"The words spoken here today must be matched and translated into action," he said.
The threat from the Islamic State group has already drawn Obama back into conflicts in the Middle East that he has long sought to avoid, particularly in Syria, which is mired in a bloody three-year civil war. Just months ago, the president appeared to be on track to fulfill his pledge to end the U.S.-led wars he inherited in Iraq and Afghanistan.
Obama sought to distinguish this current military campaign from those lengthy wars, declaring that he has no intention of sending U.S. troops to occupy foreign lands. He also pressed Middle Eastern nations to look beyond military action and take steps to reject the ideology that has spawned groups like the Islamic State and to cut off funding that has allowed that terror group and others to thrive.
"No external power can bring about a transformation of hearts and minds," Obama said in his nearly 40-minute address.
Apart from the Middle East, the president was particularly blunt in his condemnation of Russia's actions in Ukraine. He accused Moscow of sending arms to pro-Russian separatists, refusing to allow access to the site of a downed civilian airliner and then moving its own troops across the border with Ukraine.
Still, Obama held open the prospect of a resolution to the conflict. While he has previously expressed skepticism about a cease-fire signed this month, he said Wednesday that the agreement "offers an opening" for peace.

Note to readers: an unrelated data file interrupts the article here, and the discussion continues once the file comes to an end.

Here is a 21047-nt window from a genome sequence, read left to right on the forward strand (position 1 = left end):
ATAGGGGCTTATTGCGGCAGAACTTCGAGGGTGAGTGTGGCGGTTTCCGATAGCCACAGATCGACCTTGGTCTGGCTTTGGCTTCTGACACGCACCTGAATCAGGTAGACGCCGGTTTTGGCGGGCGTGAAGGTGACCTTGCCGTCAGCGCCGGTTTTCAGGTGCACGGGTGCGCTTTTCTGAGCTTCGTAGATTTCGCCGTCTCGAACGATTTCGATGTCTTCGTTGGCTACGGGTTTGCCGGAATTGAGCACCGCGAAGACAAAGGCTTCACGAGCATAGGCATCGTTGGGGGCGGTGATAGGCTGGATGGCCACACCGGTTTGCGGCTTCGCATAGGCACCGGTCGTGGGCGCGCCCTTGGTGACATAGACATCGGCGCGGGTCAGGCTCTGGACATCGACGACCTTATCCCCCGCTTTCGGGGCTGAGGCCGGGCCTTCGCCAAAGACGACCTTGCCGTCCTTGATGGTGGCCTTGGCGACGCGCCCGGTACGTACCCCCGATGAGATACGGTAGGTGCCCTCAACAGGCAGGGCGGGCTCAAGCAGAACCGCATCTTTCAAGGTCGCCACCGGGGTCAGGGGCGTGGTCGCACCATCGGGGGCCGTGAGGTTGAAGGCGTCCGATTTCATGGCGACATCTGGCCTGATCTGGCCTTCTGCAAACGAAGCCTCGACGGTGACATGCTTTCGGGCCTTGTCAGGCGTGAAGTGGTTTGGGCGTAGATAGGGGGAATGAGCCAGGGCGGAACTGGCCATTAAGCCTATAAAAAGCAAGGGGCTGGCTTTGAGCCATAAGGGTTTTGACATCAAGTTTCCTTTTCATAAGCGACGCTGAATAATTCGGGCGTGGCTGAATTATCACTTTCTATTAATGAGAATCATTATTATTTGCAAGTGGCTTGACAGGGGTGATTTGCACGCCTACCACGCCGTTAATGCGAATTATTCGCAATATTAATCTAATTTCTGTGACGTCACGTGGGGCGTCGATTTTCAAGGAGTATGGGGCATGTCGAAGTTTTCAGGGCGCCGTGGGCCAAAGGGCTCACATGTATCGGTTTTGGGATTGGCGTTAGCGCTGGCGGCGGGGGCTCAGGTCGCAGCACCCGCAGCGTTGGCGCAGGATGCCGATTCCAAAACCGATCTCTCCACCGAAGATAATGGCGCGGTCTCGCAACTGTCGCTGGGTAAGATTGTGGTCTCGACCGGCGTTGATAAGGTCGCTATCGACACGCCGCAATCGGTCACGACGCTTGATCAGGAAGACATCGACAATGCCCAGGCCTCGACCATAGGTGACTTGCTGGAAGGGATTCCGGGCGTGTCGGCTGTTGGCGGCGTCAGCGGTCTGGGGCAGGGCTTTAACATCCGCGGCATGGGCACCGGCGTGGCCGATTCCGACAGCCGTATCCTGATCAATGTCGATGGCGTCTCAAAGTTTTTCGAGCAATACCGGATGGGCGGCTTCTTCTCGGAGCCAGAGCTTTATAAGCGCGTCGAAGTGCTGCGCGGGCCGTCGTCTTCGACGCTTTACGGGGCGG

If Russia follows through, Obama said, the U.S. will lift economic sanctions that have damaged Russia's economy but so far failed to shift President Vladimir Putin's approach.
The chaotic global landscape Obama described Wednesday stood in contrast to his remarks at the U.N. one year ago, when he touted diplomatic openings on multiple fronts. At the time, the U.S. was embarking on a fresh attempt to forge an elusive peace between Israelis and Palestinians and there were signs of a thaw in the decades-old tensions between the U.S. and Iran.
The Mideast talks have since collapsed, though the president said that "as bleak as the landscape appears, America will never give up the pursuit of peace." And while the U.S., Iran and world powers are now in the midst of nuclear negotiations, those talks are deadlocked and there is skepticism about whether a deal can be reached by a Nov. 24 deadline.
"My message to Iran's leaders and people is simple: Do not let this opportunity pass," Obama said.
Even as the president cast the U.S. as the main driver of peace and security around the world, he acknowledged that his country has not always lived up to its own ideals. He singled out the recent clashes between police and protesters in Ferguson, Missouri, that followed the shooting death of a black teenager.
"Yes, we have our own racial and ethnic tensions," Obama said. "But we welcome the scrutiny of the world. Because what you see in America is a country that has steadily worked to address our problems and make our union more perfect."
Associated Press writer Josh Lederman contributed to this report.